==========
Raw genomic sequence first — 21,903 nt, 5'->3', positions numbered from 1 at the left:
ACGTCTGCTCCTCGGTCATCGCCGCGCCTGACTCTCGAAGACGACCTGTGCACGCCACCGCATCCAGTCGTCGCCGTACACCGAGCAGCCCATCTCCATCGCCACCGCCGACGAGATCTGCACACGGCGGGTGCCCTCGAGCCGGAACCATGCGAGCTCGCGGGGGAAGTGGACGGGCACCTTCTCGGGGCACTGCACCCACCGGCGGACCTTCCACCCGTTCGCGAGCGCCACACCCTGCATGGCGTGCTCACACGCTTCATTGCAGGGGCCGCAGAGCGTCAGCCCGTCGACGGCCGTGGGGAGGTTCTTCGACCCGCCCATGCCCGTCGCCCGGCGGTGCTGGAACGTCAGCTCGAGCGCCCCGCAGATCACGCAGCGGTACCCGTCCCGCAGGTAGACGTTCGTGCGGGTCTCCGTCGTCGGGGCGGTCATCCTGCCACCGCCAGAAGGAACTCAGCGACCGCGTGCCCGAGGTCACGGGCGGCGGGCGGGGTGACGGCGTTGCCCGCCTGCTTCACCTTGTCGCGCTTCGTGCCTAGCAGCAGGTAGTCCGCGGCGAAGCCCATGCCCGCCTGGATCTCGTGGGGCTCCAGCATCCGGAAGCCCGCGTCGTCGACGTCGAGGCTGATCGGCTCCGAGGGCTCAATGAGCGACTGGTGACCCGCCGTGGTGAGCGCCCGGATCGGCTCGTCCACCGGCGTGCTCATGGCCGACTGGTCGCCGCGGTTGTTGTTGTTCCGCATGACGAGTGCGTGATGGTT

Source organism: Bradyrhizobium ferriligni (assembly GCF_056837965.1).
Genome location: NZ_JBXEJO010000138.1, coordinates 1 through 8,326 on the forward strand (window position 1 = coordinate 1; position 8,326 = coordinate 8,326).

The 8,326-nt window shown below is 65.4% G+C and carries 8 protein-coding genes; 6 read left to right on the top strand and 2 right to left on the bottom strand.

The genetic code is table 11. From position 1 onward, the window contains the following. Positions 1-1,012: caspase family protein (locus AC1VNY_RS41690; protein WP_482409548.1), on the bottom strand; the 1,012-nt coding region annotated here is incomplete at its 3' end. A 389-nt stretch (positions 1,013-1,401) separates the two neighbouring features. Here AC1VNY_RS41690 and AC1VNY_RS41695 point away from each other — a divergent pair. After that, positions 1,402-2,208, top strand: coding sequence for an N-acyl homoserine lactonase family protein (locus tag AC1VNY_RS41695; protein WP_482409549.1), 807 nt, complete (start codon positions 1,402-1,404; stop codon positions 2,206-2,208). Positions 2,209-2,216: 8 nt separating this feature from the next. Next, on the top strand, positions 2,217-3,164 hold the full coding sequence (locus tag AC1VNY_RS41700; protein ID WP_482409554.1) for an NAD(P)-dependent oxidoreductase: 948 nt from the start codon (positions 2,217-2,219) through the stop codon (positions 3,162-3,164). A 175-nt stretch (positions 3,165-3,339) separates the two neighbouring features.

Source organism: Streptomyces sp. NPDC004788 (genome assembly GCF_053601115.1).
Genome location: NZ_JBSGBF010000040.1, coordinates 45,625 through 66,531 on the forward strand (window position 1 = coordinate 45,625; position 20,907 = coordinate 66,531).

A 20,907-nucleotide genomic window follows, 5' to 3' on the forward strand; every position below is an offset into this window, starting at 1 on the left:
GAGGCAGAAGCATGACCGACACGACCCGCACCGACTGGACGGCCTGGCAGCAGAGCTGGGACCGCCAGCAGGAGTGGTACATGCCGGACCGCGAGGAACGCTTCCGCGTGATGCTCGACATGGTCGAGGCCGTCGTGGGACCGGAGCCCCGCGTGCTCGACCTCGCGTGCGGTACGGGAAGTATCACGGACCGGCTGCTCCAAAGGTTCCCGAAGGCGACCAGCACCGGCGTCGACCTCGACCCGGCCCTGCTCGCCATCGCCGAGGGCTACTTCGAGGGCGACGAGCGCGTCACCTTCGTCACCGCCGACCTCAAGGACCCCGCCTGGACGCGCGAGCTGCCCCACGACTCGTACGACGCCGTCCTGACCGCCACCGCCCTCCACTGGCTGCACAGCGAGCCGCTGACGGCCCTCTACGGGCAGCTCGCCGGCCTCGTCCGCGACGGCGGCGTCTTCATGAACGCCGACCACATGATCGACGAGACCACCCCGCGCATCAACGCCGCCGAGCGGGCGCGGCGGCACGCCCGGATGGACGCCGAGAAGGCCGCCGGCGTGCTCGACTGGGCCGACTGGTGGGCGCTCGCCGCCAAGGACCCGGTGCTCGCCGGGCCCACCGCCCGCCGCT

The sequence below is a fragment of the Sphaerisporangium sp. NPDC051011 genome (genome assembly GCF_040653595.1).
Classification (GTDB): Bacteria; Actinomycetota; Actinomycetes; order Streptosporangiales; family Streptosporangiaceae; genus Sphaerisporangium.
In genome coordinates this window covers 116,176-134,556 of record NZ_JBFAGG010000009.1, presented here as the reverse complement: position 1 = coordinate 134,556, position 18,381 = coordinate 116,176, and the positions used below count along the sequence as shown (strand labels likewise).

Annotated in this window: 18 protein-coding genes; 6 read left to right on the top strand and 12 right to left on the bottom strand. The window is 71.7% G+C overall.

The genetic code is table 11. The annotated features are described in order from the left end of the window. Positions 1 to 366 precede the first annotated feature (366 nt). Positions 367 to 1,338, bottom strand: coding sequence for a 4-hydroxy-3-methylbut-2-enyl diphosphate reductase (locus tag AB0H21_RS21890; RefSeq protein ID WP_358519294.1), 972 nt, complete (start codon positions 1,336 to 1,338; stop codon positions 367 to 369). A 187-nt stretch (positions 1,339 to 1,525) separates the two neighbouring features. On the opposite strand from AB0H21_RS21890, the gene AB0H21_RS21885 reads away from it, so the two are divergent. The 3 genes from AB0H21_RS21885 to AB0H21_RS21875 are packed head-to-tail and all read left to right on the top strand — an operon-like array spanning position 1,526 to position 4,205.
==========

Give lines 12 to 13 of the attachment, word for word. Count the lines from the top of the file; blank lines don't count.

Classification (GTDB): Bacteria; Actinomycetota; Actinomycetes; order Streptosporangiales; family Streptosporangiaceae; genus Sphaerisporangium.
In genome coordinates this window covers 116,176-134,556 of record NZ_JBFAGG010000009.1, presented here as the reverse complement: position 1 = coordinate 134,556, position 18,381 = coordinate 116,176, and the positions used below count along the sequence as shown (strand labels likewise).